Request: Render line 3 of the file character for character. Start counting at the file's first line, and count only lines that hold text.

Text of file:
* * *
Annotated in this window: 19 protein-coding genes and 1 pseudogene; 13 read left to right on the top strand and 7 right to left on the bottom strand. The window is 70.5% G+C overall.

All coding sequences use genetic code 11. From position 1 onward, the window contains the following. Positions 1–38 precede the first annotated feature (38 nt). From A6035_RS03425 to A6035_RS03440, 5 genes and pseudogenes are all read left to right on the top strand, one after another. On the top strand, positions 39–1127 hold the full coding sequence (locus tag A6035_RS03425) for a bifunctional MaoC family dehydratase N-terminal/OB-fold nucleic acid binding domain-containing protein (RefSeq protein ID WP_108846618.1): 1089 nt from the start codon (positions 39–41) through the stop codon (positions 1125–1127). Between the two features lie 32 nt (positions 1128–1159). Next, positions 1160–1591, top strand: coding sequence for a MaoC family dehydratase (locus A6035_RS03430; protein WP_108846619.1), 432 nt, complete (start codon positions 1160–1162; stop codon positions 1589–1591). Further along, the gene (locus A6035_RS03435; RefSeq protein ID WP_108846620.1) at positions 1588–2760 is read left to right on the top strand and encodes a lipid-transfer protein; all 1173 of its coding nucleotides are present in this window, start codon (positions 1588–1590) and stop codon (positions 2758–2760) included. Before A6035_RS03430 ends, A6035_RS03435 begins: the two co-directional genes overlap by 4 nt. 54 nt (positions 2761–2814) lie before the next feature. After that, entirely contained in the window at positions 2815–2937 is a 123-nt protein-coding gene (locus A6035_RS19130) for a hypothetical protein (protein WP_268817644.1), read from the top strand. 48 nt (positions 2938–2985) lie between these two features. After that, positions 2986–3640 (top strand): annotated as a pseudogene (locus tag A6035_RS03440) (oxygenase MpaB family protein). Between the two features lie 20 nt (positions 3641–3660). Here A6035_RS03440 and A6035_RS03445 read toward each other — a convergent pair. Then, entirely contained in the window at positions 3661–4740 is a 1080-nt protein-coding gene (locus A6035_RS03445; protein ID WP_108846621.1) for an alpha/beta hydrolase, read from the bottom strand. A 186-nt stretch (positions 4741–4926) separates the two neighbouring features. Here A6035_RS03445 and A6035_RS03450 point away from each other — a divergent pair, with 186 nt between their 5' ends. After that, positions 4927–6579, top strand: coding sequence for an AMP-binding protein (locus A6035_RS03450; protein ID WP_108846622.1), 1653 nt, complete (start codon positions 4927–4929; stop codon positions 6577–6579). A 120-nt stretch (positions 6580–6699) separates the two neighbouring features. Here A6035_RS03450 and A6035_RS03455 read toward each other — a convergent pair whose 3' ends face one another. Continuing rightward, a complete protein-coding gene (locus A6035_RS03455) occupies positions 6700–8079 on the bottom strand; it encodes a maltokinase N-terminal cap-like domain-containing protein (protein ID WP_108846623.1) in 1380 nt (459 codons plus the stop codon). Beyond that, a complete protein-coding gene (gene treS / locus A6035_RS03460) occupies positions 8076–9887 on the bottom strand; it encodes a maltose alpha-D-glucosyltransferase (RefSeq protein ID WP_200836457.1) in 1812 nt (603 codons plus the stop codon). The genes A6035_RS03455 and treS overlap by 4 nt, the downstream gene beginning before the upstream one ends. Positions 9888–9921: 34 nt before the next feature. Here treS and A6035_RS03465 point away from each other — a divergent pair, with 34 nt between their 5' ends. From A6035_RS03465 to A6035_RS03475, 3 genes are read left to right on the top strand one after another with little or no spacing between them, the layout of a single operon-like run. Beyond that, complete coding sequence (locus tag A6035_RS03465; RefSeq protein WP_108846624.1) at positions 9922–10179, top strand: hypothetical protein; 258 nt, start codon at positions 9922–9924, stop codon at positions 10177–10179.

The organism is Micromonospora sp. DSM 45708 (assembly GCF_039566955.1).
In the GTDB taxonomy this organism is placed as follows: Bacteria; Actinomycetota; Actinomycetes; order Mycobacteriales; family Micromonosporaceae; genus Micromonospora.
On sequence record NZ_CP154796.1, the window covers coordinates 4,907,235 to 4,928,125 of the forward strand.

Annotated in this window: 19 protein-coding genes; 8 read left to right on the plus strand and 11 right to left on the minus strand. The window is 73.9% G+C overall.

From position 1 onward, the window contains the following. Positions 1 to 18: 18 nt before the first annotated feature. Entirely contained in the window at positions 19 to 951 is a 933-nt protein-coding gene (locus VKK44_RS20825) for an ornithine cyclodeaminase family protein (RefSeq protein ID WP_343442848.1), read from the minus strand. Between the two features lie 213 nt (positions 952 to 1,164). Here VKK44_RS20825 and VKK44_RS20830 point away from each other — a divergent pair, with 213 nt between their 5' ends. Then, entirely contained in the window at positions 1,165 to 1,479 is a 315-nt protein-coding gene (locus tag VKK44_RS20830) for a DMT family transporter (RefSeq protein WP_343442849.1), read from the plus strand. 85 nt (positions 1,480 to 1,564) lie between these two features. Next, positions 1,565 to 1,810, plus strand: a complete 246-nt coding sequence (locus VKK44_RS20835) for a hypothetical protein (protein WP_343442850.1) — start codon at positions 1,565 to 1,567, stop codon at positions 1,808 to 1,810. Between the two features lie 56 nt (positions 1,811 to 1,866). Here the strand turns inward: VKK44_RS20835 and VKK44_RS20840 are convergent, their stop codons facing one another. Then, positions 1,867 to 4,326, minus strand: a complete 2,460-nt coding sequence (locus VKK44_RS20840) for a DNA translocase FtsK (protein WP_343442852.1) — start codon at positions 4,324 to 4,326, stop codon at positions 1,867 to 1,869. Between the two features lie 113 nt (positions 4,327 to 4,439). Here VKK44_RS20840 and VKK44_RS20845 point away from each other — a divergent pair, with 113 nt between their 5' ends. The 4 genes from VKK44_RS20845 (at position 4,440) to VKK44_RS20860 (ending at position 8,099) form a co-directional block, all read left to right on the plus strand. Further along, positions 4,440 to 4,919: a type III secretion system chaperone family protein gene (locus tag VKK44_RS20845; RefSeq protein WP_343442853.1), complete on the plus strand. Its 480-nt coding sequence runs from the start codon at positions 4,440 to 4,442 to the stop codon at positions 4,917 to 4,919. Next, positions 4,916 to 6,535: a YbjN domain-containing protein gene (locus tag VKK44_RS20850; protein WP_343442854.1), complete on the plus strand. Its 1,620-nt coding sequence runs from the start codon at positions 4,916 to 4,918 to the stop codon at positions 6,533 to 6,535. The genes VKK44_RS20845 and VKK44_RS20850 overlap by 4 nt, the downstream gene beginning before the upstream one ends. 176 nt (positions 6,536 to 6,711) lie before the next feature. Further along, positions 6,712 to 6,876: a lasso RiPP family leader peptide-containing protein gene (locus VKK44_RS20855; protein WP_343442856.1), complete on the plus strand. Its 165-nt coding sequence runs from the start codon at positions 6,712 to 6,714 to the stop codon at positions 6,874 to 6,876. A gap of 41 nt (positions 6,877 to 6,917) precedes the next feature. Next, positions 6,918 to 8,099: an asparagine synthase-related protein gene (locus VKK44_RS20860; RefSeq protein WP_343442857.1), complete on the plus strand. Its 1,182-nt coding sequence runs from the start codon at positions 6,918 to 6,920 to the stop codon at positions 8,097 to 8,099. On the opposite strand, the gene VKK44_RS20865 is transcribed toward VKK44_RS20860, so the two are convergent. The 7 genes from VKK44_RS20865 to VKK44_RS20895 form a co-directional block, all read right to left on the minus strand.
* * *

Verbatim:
The organism is Micromonospora sp. DSM 45708 (assembly GCF_039566955.1).